So Magic needs to have creatures of every cost and size. Also, as I explained above, Magic has to have answers to every threat. If creatures exist then creature destruction needs to exist. Where there is yin, yang will not be far behind. With creatures it is easy to scale based on cost because you have many knobs to play with (power, toughness, abilities, mana cost, etc.) Creature kill basically does one thing: destroy target creature. You can add riders to it (or limitations) but in the end every creature destruction spell has the same basic function. That function has a cost. Time has shown that cost to be somewhere around four to five mana with limitation versions at two to three mana.

Creatures start at zero and go up, currently, to fifteen mana. The game needs this spread of creature costs yet it also needs creature kill. When you compare the two, it seems a bit odd. If left unchecked, shouldn't the creature destruction just top the creatures? If you're spending four or more mana on casting a creature and I'm spending three or less to destroy it, aren't I supposed to come out on top there?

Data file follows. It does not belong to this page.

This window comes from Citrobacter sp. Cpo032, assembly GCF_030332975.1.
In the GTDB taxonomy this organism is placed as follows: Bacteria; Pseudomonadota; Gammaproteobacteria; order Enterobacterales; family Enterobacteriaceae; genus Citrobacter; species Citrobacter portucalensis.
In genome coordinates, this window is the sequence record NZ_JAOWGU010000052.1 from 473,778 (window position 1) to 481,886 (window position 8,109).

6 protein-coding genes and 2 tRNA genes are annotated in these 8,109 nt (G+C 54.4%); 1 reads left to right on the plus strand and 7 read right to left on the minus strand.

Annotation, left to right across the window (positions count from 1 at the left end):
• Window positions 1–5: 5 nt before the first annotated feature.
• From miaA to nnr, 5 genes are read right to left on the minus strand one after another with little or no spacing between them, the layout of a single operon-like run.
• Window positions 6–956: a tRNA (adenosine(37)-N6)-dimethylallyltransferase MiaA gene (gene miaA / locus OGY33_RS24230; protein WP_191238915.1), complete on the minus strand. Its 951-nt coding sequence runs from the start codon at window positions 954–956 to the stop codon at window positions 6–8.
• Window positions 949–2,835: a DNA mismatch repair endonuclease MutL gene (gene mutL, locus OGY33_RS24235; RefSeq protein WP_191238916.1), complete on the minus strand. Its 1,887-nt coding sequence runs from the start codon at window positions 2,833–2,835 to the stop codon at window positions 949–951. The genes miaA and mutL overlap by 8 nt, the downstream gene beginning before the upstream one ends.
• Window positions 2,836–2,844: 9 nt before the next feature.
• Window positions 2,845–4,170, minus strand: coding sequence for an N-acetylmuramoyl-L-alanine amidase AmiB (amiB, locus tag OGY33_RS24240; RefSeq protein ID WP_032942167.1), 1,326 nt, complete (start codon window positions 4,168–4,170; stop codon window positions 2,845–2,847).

The conundrum led to a lot of design decisions, which can be boiled down to two major components:

#1: Limit Your Destruction

If you look at Limited Edition Alpha, you'll see that almost all of the destruction came with a limitation. Even Terror, for which this conundrum is named, didn't work on black or artifact creatures.

Part of helping out the creatures is making the creature destruction less reliable. This carries through to modern day design, because this truism holds true today. If you make a single spell that easily destroys any creature without a significant drawback, you start mucking with the basic elements of the game. The minute destruction just trumps creatures, it's the beginning of the end. Which brings us to our second component:

#2: Build In Answers To Destruction

There are a bunch of ways to do this. Let's walk through some of the most prevalent:

Create an ability that restricts spells from destroying the creature. This is so important that design has mined a great deal of space in this area. Prevent the targeting, reduce the damage, redirect the spell, keep from being destroyed, return to play once destroyed ... the list goes on and on. The key here is you make the creature immune, in some ways, to some of the answers.

Frontload the majority of the card's usefulness. The most frequent example of this is creatures with ETB (enter the battlefield) effects. The opponent can destroy the creature, but by the time it can, the majority of the value of the creature has already been used.